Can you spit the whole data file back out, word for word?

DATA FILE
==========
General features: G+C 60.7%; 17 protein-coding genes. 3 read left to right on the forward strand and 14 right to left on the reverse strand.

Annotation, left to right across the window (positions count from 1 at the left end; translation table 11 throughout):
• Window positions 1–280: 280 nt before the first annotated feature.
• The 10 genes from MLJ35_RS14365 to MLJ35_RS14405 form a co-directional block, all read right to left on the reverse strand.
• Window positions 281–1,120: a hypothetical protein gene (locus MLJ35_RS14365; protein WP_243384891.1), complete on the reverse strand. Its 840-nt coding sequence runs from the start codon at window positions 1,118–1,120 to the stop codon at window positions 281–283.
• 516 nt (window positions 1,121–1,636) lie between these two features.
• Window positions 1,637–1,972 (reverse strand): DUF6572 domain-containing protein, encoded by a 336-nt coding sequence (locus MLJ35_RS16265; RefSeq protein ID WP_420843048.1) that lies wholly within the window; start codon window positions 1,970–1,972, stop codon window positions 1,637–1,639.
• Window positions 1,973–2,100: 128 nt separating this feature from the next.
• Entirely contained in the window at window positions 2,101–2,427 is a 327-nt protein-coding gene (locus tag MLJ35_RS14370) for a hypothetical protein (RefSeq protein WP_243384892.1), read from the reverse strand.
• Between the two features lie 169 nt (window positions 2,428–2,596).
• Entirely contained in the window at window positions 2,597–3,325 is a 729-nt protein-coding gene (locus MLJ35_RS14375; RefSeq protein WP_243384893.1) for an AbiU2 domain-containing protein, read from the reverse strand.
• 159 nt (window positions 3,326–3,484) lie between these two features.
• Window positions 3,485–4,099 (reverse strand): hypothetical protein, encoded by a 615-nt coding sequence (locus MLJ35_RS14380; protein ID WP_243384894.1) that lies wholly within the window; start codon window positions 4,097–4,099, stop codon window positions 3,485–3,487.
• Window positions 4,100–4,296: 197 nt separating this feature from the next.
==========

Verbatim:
General features: G+C 60.7%; 17 protein-coding genes. 3 read left to right on the forward strand and 14 right to left on the reverse strand.

Annotation, left to right across the window (positions count from 1 at the left end; translation table 11 throughout):
• Window positions 1–280: 280 nt before the first annotated feature.
• The 10 genes from MLJ35_RS14365 to MLJ35_RS14405 form a co-directional block, all read right to left on the reverse strand.
• Window positions 281–1,120: a hypothetical protein gene (locus MLJ35_RS14365; protein WP_243384891.1), complete on the reverse strand. Its 840-nt coding sequence runs from the start codon at window positions 1,118–1,120 to the stop codon at window positions 281–283.
• 516 nt (window positions 1,121–1,636) lie between these two features.
• Window positions 1,637–1,972 (reverse strand): DUF6572 domain-containing protein, encoded by a 336-nt coding sequence (locus MLJ35_RS16265; RefSeq protein ID WP_420843048.1) that lies wholly within the window; start codon window positions 1,970–1,972, stop codon window positions 1,637–1,639.
• Window positions 1,973–2,100: 128 nt separating this feature from the next.
• Entirely contained in the window at window positions 2,101–2,427 is a 327-nt protein-coding gene (locus tag MLJ35_RS14370) for a hypothetical protein (RefSeq protein WP_243384892.1), read from the reverse strand.
• Between the two features lie 169 nt (window positions 2,428–2,596).
• Entirely contained in the window at window positions 2,597–3,325 is a 729-nt protein-coding gene (locus MLJ35_RS14375; RefSeq protein WP_243384893.1) for an AbiU2 domain-containing protein, read from the reverse strand.
• 159 nt (window positions 3,326–3,484) lie between these two features.
• Window positions 3,485–4,099 (reverse strand): hypothetical protein, encoded by a 615-nt coding sequence (locus MLJ35_RS14380; protein ID WP_243384894.1) that lies wholly within the window; start codon window positions 4,097–4,099, stop codon window positions 3,485–3,487.
• Window positions 4,100–4,296: 197 nt separating this feature from the next.